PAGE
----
–Behavioral Issues Related to Aggression and Impulse Control Have Behavioral Solutions
Quick attention rewards provided to children or others with aggressive behaviors or poor impulse control caused challenges for applied behavior analysts. After recognizing that the quick rewards of attention and having their needs met only served to increase undesirable aggressive behavior, analysts developed a strategy of no reward and no acknowledgment of aggression. Instead, caregivers are trained to use a technique called neutral redirection.
Using Neutral Redirection to Control Aggression and Poor Impulse Control
Caregivers using neutral redirection are instructed never to respond to aggressive behavior and impulses with punishment or meeting the child’s needs. They are trained to calmly redirect the child to use socially-acceptable behavior to signal their needs. For example, the child may be told to tap their caregiver on the arm or use hand gestures to communicate needs. Caregivers are also taught not to reward the aggressive impulse with direct eye contact.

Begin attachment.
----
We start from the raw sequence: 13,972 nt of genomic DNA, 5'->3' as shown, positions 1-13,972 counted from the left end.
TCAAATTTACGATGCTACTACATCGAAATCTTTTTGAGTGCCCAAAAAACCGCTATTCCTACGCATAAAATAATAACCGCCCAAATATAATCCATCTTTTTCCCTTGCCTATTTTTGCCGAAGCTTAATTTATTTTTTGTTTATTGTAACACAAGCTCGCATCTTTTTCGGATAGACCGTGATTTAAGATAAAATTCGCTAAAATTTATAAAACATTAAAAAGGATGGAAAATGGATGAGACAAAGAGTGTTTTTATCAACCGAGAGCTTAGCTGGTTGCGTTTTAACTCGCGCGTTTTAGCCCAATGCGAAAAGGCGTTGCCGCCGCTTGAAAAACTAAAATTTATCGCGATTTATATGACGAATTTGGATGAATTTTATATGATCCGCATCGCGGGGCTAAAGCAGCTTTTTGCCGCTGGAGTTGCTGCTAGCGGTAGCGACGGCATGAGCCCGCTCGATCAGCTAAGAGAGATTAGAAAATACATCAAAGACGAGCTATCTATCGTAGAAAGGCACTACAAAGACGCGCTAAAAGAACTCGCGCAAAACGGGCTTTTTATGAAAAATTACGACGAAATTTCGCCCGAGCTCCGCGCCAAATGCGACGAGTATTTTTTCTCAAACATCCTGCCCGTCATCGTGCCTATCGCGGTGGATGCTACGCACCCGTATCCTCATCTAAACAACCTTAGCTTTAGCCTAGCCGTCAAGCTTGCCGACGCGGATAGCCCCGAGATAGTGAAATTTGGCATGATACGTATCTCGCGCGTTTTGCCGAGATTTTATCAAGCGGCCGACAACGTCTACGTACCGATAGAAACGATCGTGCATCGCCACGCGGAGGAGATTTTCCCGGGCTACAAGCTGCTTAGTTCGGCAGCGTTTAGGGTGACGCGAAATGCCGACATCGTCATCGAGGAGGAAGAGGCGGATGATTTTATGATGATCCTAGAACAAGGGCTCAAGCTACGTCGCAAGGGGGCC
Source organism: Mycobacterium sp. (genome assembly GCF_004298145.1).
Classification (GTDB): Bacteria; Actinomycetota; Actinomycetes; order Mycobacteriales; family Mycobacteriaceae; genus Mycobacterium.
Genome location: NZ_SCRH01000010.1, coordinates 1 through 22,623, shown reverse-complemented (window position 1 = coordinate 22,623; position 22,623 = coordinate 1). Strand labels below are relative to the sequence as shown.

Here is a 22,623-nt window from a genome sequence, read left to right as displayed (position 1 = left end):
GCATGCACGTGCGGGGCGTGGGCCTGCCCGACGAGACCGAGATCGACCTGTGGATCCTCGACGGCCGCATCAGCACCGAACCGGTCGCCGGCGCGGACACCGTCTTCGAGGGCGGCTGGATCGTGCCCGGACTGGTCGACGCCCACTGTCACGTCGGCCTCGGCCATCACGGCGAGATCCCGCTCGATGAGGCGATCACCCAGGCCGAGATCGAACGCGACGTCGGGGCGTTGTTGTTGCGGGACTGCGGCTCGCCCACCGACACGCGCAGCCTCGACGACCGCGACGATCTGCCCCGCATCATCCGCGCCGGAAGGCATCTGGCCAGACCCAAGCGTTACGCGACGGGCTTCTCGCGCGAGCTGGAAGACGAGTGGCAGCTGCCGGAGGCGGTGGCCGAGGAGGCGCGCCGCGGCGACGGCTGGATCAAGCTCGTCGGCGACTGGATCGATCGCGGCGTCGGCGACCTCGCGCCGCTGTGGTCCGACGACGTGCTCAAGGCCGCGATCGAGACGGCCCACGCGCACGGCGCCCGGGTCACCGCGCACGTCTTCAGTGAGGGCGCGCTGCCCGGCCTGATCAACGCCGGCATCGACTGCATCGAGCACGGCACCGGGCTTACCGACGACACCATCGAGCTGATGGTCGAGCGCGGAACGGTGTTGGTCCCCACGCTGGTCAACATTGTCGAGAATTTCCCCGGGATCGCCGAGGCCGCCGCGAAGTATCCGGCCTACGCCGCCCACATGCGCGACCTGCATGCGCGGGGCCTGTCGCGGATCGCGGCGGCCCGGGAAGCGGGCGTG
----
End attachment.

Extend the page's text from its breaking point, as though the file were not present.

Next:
If the child is expressing an inappropriate need, a second step can be added. For instance, if a child aggressively demands a snack outside of mealtime, the caregiver can use visual indicators that acknowledge the request but indicate that the need will be met at a later time.
Neutral redirection’s goals are to provide positive reinforcement for impulse control and to provide rewards for the desired alternative, non-aggressive and non-impulsive behaviors.
Positive Feedback to Reward Non-Aggressive Behaviors